Thirteen Ways of Looking at an iPad

During the iPad Keynote last week, I was watching about 5 different windows (a live webcast plus refreshing a few liveblogs) and Twittering away my snarky reactions to the garbled, half-heard things that were coming in over the wire, and looking back on it all, I realize now that most of what had seemed monumental or outrageous at the time were just simply my misunderstandings in the heat of the moment. Twitter will do that. And record it for posterity.

Now that I’ve had a week to digest and think about all of the excellent commentary coming from @gruber and others (@VenessaMiemis has an amazing roundup of the hubbub) I’m finally coming to a few conclusions (yes, I know, about a thing I haven’t even used with my own bare hands). There must be a word for “extensive speculation about a device that has not yet hit the market.”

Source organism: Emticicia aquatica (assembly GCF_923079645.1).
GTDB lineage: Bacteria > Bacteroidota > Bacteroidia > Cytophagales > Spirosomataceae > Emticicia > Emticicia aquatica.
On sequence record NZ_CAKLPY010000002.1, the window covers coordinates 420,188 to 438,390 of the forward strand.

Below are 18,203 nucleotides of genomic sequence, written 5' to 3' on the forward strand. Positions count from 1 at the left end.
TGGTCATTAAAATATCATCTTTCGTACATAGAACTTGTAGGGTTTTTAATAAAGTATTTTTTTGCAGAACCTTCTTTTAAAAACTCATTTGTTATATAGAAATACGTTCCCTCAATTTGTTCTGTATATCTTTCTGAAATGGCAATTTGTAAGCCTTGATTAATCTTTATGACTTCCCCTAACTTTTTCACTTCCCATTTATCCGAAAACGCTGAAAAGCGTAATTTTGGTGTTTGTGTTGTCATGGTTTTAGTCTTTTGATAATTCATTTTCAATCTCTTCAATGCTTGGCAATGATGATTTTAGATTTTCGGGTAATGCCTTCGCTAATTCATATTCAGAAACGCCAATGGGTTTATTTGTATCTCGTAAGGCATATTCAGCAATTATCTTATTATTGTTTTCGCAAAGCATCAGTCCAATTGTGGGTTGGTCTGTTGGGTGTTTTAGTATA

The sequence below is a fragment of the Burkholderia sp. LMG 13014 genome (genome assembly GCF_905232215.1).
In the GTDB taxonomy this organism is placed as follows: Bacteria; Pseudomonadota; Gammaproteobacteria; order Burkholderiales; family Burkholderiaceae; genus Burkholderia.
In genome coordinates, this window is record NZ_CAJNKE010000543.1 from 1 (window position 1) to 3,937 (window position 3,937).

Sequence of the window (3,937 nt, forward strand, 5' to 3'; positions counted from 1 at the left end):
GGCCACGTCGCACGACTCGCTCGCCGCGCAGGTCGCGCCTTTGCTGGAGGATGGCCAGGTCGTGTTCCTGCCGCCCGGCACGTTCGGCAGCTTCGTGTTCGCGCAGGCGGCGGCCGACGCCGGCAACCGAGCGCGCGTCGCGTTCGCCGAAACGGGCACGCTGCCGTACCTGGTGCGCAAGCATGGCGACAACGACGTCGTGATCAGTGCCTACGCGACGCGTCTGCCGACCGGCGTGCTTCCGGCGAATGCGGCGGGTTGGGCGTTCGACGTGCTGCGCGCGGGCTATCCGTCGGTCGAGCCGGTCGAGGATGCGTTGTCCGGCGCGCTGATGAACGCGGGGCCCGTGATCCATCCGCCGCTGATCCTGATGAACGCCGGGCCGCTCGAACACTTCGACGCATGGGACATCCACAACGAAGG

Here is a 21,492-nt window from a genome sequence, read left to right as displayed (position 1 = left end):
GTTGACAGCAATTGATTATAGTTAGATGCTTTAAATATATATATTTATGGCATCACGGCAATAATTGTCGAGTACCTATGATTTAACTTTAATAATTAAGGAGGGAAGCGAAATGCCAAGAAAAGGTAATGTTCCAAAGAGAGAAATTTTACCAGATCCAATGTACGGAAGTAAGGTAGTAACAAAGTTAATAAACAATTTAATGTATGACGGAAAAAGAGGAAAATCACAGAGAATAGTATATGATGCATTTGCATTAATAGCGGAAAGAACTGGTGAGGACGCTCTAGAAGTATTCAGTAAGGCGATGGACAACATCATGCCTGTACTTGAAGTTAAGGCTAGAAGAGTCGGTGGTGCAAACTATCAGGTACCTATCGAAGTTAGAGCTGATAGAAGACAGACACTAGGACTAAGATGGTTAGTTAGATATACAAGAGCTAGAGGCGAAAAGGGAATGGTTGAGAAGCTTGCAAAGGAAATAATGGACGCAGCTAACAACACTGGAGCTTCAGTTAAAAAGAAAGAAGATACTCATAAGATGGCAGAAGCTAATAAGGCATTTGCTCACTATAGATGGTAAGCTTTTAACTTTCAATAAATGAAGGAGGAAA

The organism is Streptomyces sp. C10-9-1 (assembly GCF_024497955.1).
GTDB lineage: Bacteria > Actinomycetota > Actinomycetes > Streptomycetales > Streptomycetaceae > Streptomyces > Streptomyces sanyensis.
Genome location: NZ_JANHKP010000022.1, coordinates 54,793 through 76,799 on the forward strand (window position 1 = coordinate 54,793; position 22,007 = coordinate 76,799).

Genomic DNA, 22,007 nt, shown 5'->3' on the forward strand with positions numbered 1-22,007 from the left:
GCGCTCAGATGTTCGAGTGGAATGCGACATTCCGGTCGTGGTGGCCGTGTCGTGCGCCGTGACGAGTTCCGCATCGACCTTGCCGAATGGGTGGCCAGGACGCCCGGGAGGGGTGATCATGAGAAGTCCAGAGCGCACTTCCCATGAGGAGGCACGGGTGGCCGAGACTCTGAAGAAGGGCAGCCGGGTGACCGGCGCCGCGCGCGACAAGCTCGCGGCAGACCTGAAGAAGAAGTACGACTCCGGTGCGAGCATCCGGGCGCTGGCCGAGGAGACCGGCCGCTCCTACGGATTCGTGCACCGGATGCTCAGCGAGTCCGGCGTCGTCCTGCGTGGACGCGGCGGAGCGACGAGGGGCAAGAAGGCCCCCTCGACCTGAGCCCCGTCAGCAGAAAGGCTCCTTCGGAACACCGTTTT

Laptop + peripherals
When I said “portable” what I really meant was…

  1. Design problem: Imagine a portable computing device. No, really, that’s it. Okay, let me put it another way: imagine a portable computing device that doesn’t require you to carry around all the other junk that comes standard with computers these days: ie, a power supply, a mouse, a keyboard, etc. What do you have left?